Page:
AusPol

Squiz the Rest

Ukraine strikes with US weapons

The arms store at a Russian military base in Crimea has been targeted with a series of explosions going off overnight. It’s not been a week since big blasts went off at another Russian base in Crimea, and this time Russia is blaming sabotage. A spokesman for Ukraine’s President Volodymyr Zelensky called it “demilitarisation in action”. Ukraine says it’s making progress – that includes a strike against the headquarters of a secretive paramilitary group after a Russian journalist unwittingly shared its address. The Wagner Group – which has long been accused of engaging in war crimes on Russia’s behalf – isn’t publicly acknowledged by the Kremlin. Reports say Ukraine used one of its US-made High Mobility Artillery Rocket Systems (HIMARS) in the attack. Analysts say that the long-range weapons system has given Ukraine an edge over Russia as it attempts to claw back territory in the country’s east.

World News

A high-profile visit to Myanmar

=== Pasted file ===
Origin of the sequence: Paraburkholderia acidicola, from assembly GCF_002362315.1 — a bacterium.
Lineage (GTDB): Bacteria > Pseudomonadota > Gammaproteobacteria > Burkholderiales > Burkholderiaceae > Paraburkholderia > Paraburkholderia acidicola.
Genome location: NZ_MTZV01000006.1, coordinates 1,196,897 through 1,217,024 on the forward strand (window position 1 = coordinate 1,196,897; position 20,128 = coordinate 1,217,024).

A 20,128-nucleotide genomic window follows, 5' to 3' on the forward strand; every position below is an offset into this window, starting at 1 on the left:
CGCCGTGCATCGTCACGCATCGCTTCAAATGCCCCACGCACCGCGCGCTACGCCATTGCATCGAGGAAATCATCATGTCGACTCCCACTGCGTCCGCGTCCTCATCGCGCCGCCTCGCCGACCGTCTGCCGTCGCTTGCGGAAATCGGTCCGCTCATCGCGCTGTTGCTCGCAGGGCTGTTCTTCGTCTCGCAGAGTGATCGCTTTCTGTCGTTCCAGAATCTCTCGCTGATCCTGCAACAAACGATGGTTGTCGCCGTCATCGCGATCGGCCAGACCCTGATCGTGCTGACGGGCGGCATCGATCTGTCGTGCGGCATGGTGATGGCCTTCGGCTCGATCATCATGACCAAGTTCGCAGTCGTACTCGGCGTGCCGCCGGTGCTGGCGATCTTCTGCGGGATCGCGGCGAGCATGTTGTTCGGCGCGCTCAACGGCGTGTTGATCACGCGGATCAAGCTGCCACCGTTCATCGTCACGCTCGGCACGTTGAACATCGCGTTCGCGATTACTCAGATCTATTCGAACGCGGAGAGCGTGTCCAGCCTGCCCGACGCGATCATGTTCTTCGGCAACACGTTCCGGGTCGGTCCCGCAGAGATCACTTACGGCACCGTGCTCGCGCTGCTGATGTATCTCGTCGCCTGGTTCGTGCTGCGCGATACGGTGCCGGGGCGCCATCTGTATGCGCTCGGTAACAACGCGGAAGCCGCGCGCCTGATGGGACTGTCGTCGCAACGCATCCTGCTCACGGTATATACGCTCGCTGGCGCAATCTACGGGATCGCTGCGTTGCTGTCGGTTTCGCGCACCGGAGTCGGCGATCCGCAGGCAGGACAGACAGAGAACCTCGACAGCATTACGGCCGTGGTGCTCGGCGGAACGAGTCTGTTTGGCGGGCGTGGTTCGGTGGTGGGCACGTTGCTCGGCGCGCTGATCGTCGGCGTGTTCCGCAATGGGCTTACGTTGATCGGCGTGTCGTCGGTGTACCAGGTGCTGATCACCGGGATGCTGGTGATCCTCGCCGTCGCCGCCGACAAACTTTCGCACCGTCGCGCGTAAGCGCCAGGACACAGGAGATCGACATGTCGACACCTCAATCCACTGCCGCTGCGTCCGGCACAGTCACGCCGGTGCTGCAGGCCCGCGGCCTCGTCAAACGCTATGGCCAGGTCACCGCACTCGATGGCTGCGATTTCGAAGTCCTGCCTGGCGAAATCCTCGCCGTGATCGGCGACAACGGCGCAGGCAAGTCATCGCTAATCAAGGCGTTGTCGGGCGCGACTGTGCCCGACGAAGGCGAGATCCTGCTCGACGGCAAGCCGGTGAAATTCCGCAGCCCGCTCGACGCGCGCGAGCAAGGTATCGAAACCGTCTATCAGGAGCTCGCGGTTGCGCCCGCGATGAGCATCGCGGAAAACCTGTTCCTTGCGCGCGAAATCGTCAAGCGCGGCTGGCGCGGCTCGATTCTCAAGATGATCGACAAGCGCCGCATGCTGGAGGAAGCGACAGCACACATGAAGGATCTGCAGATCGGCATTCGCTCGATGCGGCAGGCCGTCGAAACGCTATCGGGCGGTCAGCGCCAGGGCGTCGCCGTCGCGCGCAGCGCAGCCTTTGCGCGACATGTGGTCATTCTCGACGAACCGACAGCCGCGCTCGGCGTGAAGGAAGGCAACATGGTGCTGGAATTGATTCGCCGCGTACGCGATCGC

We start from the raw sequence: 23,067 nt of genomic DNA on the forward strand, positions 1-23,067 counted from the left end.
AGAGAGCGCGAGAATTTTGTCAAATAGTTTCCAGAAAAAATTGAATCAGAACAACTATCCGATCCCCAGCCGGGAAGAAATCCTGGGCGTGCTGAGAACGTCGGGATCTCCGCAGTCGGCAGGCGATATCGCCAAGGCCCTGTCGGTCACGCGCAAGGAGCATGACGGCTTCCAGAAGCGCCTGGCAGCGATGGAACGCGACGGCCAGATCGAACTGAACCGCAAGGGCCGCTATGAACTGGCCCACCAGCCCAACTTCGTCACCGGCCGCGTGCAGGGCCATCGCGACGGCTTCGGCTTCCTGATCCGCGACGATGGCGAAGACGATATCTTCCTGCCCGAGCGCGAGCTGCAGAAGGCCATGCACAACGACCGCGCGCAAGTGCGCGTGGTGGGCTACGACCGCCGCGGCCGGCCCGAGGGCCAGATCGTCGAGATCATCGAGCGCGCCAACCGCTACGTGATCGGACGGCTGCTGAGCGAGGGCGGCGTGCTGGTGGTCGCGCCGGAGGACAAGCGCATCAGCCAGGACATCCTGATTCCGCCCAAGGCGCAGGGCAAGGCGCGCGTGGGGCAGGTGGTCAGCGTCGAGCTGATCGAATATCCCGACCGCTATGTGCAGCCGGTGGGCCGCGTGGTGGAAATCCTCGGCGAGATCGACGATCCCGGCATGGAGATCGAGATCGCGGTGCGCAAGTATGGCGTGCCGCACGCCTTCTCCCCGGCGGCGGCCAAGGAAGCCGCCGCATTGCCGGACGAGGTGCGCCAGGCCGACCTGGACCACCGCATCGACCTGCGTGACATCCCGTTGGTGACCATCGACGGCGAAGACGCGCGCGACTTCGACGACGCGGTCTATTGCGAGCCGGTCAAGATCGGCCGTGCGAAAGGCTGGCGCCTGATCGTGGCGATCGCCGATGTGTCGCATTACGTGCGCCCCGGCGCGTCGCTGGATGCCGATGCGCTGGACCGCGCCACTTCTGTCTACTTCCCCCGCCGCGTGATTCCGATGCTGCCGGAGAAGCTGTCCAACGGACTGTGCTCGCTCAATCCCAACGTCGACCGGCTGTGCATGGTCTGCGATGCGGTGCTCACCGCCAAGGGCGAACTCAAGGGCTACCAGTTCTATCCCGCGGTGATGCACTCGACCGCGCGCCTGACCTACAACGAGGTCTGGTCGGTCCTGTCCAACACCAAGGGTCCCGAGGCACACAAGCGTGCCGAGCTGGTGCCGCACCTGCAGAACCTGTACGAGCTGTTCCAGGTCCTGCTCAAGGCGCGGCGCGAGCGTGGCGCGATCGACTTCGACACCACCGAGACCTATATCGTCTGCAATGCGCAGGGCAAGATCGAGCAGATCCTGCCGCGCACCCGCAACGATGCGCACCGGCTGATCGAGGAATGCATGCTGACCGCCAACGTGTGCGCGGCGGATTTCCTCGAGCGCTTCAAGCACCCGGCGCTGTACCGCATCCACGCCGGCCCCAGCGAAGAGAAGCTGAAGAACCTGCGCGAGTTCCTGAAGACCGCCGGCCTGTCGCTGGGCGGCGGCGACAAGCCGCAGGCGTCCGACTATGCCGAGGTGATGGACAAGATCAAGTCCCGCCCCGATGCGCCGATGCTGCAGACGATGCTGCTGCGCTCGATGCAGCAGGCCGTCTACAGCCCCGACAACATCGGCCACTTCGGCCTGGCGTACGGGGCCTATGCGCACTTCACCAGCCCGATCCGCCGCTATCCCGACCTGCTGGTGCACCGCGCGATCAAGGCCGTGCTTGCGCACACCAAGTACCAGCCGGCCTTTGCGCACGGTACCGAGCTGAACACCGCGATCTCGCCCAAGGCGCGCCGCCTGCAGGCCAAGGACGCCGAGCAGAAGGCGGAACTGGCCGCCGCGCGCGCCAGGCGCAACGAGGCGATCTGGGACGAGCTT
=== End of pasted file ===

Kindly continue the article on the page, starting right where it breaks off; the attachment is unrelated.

Noeleen Heyzer, the United Nations’ special envoy to Myanmar, is making a rare visit to the strife-torn country. Reports say she will meet with Myanmar’s military leader General Min Aung Hlaing and senior ministers to ” address the deteriorating situation and immediate concerns”. That is likely to include the recent execution of pro-democracy campaigners and the ongoing poor treatment of ousted civilian leader Aung San Suu Kyi and others detained. Another 6 years were added to her 11-year jail sentence yesterday after she was found guilty of further corruption charges in a closed trial despite her denials. Analysts say the military is going hard on her to legitimise their power ahead of an election promised next year. 

Australian News

Canada snags a Tassie salmon giant

Tassal – our largest and last major Aussie-owned salmon producer – is set to end up in Canadian hands after aquaculture company Cooke boosted its takeover bid to $1.1 billion. It’s Cooke’s 4th attempt to buy the Tassie-based company, and Tassal has urged shareholders to accept the deal in November when it goes to a vote. Analysts say the takeover looks “very likely” as Cooke has already secured approval from the Foreign Investment Review Board. CEO Mark Ryan says it’s a good move that will “fast-track our goal to be one of the world’s most transparent and sustainable protein producers”. But with growing concerns around the environmental impacts of salmon farming in Tasmania, critics say the move could do the opposite. Investors seemed to like it – Tassal’s share price was up 5% yesterday.

Australian News Business & Finance

La Niña still lurking